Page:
Review: Under Night In-Birth Exe:Late[st] [PS4]

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Under Night In-Birth Exe:Late[st], is not a full sequel to Under Night In-Birth Exe:Late, instead it is more of an expanded version of the original. If it had been released last year there would be no problem in recommending it as it is simply a better version of the last game. However, that is not true today.

 

 

Release Date: February 9th, 2018 (WW)
Platform: PlayStation 4
Genre: 2D Fighting Game
Player(s): Single-player, Multiplayer
Rating: PEGI 12
Publisher: NIS America, PQube
Developer: Ecole Software, French Bread

In the years between these two versions of Under Night In-Birth, there have been a few high profile fighting game releases that have laid a shadow over the small UK fighting game market. First being Dragon Ball FighterZ, the incredibly well-received fighting game that has superseded Marvel VS Capcom in the world of tag fighting games. Guilty Gear released its own update with Guilty Gear Xrd Rev 2 and lastly, Street Fighter V finally sorted itself into something resembling a game worth paying money for with both a story and arcade mode.

All these other games have now gone on to dominate this tiny market for games that require a higher than normal time commitment. So in order for Under Night In-Birth to even be competitive, it needs to have something that puts it above all the other recent games by a clear margin to make it worth your time. But the thing that most makes these games worth your time is how many other people are playing them and the relatively new Under Night In-Birth franchise is currently flattened under the aforementioned older and more established series. So sadly you might not have enough people to regularly play with compared to the other games and fighting games live or die on how many people are around to play them at the same time.

What is worse with Under Night In-Birth Exe:Late[st], as it is an expansion and not a sequel, features like arcade mode are exactly the same with the exception of the new characters. This is unfortunate as these new characters: Phonon, Mika, Enkidu and Wagner are all fantastic additions, both in the story and as fighting game characters. Phonon, in particular, is a brilliant deconstruction of a ‘chuunibyou’ style character, showing how dangerous her manner of thinking is without the story ever losing its sense of humour.

However, the core game has not been changed all that much apart from a few balances. The core push-pull device that rewards aggression with increased damage instead of increased resources is still there and I still think it is better and gives rounds more urgency than just the ninety-nine-second timer. All four new characters move just as smoothly as the rest of the cast and Under Night has the sensible format that it is relatively easy to string together a decent combo with very little practice. It won’t be as amazing as a combo you get by working out how a character plays but it is still better than the weak auto combo the game gives you if you mash one button.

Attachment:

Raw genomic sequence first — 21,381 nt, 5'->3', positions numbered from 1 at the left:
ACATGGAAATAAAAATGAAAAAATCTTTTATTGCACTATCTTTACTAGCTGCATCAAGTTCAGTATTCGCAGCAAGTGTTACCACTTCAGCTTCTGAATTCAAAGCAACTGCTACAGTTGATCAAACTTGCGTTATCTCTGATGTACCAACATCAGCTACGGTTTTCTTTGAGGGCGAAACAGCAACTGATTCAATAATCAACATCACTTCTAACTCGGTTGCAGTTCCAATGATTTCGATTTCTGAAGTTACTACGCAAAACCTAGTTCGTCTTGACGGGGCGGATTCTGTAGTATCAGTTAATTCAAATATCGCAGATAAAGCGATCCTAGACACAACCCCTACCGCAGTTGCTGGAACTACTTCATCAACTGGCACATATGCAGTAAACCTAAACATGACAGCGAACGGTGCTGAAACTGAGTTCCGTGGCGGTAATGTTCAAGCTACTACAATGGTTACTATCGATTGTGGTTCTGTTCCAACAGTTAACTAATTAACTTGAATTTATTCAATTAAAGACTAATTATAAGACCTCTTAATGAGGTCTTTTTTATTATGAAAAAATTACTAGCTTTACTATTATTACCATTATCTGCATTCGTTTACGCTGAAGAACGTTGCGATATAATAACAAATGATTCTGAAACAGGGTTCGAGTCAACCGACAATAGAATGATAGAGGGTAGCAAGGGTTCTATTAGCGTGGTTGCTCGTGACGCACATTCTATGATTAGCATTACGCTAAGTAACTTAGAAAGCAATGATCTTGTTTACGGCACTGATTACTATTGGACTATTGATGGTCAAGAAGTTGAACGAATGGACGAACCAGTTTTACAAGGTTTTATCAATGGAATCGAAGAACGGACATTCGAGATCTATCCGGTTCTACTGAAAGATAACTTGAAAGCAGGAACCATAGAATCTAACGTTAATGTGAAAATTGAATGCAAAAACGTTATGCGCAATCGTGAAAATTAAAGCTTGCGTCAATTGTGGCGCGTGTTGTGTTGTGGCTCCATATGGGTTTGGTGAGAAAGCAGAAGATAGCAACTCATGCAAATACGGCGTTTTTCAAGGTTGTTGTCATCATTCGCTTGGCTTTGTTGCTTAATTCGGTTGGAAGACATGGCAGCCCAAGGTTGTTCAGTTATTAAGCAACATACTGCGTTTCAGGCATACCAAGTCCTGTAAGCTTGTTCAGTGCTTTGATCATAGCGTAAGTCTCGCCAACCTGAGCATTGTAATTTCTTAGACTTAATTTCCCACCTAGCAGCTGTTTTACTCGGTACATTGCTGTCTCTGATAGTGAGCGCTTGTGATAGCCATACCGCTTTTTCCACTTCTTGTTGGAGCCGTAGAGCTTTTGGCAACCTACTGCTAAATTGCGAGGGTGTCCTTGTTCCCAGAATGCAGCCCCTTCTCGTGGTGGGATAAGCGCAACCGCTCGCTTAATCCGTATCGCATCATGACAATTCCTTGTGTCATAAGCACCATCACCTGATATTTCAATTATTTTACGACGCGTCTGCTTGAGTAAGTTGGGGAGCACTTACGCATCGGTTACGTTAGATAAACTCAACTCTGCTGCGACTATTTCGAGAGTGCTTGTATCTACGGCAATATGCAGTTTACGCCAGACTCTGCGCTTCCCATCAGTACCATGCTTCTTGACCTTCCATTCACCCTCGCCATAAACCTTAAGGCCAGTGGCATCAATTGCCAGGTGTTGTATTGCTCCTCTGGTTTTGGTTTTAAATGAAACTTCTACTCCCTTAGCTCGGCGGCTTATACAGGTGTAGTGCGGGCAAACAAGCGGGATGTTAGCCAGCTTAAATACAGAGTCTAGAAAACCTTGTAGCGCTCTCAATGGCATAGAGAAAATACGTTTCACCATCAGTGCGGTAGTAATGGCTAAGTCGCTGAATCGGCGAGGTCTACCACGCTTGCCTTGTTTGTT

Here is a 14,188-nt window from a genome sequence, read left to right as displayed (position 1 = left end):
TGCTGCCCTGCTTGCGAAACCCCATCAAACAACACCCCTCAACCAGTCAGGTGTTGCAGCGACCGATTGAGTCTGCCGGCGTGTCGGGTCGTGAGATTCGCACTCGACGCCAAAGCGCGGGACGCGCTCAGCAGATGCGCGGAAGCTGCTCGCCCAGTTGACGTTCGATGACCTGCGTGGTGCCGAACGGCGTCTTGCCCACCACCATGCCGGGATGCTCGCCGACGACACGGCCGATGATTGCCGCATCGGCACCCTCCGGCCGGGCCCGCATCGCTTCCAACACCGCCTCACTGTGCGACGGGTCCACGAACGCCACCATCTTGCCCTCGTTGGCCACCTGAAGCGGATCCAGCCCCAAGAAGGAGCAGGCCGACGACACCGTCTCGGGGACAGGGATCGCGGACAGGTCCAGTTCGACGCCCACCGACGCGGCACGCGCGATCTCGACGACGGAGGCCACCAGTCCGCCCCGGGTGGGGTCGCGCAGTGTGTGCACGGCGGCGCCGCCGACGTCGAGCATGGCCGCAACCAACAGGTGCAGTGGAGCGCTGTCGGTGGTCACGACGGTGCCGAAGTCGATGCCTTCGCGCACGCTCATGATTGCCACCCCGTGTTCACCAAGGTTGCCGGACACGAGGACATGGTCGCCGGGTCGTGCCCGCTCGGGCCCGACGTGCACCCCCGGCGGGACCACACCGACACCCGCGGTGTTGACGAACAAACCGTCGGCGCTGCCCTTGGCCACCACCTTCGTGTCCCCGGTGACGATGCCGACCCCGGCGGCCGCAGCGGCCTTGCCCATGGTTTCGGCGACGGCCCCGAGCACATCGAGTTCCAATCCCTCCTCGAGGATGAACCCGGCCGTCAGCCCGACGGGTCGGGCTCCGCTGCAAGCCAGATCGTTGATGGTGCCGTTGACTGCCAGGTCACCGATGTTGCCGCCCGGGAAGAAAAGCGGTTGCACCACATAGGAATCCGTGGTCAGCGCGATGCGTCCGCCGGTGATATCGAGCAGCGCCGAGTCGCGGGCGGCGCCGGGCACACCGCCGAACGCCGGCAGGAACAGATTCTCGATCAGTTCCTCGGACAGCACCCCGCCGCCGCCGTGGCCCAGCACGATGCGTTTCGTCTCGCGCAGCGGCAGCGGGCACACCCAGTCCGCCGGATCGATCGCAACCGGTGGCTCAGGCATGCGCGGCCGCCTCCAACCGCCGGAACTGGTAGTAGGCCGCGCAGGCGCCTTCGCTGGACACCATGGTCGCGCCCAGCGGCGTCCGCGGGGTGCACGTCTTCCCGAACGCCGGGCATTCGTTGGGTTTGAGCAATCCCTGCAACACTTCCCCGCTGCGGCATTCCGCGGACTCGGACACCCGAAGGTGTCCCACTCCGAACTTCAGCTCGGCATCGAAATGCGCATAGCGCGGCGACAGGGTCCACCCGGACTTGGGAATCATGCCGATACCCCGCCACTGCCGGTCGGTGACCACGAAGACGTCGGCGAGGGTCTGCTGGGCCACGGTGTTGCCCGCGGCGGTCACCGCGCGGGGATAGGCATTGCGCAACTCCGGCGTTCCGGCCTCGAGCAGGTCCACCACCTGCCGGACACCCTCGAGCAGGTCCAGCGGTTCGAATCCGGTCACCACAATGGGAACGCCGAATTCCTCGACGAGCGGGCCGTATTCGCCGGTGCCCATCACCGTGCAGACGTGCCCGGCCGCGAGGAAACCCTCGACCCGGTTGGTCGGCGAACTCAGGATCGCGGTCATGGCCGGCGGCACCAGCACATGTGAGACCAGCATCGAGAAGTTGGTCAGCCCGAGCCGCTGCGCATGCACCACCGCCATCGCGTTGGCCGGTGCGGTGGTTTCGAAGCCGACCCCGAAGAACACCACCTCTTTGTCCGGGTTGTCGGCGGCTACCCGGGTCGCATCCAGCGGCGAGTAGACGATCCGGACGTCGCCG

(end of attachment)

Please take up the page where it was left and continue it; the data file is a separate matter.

Learning these new characters is also easier than in other fighting games as Under Night focuses on the shared battle mechanics rather than give every character their own mechanics like Guilty Gear. What’s more Under Night also has a fantastic tutorial clearly explaining how the game works in the wider sense. It is not a perfect attempt in that there are some characters who really need individual tutorials but it beats efforts from the likes of Dragon Ball FighterZ and Street Fighter V that everyone is working so hard to perfect for tournament play. In that respect Under Night In-Birth Exe:Late[st] is one of the most user-friendly fighting games available today.

But out of all the games available today Under Night still has one thing that it can now call its own. Sprites. Under Night is now the only fighting game replaced this year that still uses sprites. BlazBlue has finished, Guilty Gear has started using 3D models, like Street Fighter but better, even KOF who even hates putting voices in their games has now moved on to 3D models that behave like sprites. There’s nothing wrong with this overall but when you look at how dull the animation becomes when a fighting game makes the move to 3D models it becomes a real shame. Under Night is the last bastion of high definition sprite fighting games and you deserve to at least rent it so you can see for yourself what might be the last gasp of this kind of fighting game aesthetic for quite a while.

Verdict

80% Very Good

Under Night In-Birth Exe:Late[st] is a solid addition to the previous game and just as fun to play. If you missed Under Night In-Birth Exe:Late when it came out you really owe it to yourself to give this a try over the more extortionate fighting games.

This title was reviewed using a PlayStation 4 review copy provided by PQube.

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